It’s a dangerous move for the Prime Minister and Justice Minister to intervene and make comments on a case that is still before the courts.
The ruling in the Gerald Stanley case, in which he was found not guilty in the death of Colten Boushie, has divided the country.
Unfortunately, instead of seeking to bring the country together, or refraining from interfering in what is still an ongoing judicial matter (because of potential appeals), Justin Trudeau and some of his ministers have inserted themselves into the situation, in what is a very dangerous move.
While the death of Colten Boushie is tragic, it appears that the Trudeau government has put emotion ahead of the importance of protecting judicial independence – one of the cornerstones of our freedom as Canadians.
Here’s what Justin Trudeau said both on camera and on Twitter:
Just spoke with @Puglaas. I can't imagine the grief and sorrow the Boushie family is feeling tonight. Sending love to them from the US.
— Justin Trudeau (@JustinTrudeau) February 10, 2018
Some have pointed out that while expressing his sympathies for the Boushie family is entirely appropriate, Trudeau didn’t express any feelings for Gerald Stanley’s family in this situation – who, though they didn’t lose a family member – have also been through a difficult time in a situation they certainly didn’t ask for.
Other ministers also commented:
Devastating news tonight for the family & friends of #ColtenBoushie. My thoughts & prayers are with you in your time of grief & pain. We all have more to do to improve justice & fairness for Indigenous Canadians.
— Jane Philpott (@janephilpott) February 10, 2018
— Carolyn Bennett (@Carolyn_Bennett) February 10, 2018
However, the more serious comment – and potential problem – was made by Justice Minister Jody-Wilson Raybould:
Thank you PM @JustinTrudeau. My thoughts are with the family of Colton Boushie tonight. I truly feel your pain and I hear all of your voices. As a country we can and must do better – I am committed to working everyday to ensure justice for all Canadians. https://t.co/HvjV0bofrQ
— Jody Wilson-Raybould (@Puglaas) February 10, 2018
There are two big problems with Wilson-Raybould commenting on this issue in this way:
First, the case is still before the courts, as the government could appeal the verdict. By weighing in on the verdict, Wilson-Raybould casts doubt on whether any appeal could be heard fairly, as she is the top justice official in the country.
Second, she casts doubt on the entire justice system, and even threatens judicial independence. After all, by saying the system needs to “do better,” she is really saying that the jury was wrong to find Gerald Stanley not guilty, and she is saying that she – and by extension the power of the entire federal government – would have liked to see a guilty verdict.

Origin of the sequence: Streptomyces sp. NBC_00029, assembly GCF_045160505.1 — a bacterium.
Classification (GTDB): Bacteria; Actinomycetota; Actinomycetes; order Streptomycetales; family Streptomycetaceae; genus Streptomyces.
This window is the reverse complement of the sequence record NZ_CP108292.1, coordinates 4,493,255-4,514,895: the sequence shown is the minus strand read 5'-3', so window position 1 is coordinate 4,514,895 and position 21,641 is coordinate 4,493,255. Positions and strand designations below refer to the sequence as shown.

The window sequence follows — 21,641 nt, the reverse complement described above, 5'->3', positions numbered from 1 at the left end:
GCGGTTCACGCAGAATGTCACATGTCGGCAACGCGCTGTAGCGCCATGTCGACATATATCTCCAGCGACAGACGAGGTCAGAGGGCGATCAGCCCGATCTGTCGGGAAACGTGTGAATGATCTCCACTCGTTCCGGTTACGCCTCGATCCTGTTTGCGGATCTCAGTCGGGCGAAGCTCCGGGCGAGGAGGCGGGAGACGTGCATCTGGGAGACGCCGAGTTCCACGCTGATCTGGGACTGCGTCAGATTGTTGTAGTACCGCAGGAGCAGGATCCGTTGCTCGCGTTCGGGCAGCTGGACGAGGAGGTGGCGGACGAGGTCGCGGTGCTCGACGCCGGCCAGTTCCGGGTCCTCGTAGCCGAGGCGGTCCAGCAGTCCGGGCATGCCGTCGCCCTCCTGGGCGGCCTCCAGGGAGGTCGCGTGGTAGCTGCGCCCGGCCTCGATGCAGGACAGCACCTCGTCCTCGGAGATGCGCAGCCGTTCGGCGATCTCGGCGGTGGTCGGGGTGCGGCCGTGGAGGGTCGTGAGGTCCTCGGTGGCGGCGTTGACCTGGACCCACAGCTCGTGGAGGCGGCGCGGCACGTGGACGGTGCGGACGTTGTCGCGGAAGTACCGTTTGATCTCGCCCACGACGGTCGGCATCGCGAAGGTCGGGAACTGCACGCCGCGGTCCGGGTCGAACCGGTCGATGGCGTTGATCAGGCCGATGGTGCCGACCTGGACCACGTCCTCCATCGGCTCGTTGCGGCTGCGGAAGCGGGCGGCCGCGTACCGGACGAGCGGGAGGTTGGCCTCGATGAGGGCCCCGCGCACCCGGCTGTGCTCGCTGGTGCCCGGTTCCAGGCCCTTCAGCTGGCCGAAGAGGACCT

This is very dangerous, as it raises the serious possibility that the government is seeking to make the system “better,” by skewing it to their own personal and political sense of what rulings should be made, and who should, and shouldn’t be found guilty.
The hypocrisy here is massive, as I pointed out on Twitter:
This is an issue bigger than whether people agree or disagree with the Gerald Stanley verdict. If politicians decide to intervene on every verdict they disagree with, judicial independence will be destroyed, and a cornerstone of our democracy will be lost.
Both Andrew Scheer, and Peter MacKay, have pointed out this is a big concern, as noted in a recent report.
‘”Inappropriate” was the word former justice minister Peter MacKay used to describe the posts. “It undermines the system of justice, quite frankly, to have politicians weigh in,” he said, adding the case could still be appealed, so they are technically commenting on a case currently before the courts. Unwarranted skepticism of a properly conducted trial will set a dangerous precedent, MacKay concluded.”
“Federal Conservative Leader Andrew Scheer called Boushie’s death “tragic,” but said the independent judicial process must run its course without political intervention. “It’s appropriate to show concern and support… for the family of the victim, but I think it is important that we remember that politicians don’t decide these types of things,” Scheer told reporters in Halifax. He also said that the situation warranted a discussion about challenges faced by young First Nations people.”
With the Trudeau government already moving to weaken free speech and “regulate” social media, our country is heading down a very dangerous road if judicial independence is weakened.
Photo – YouTube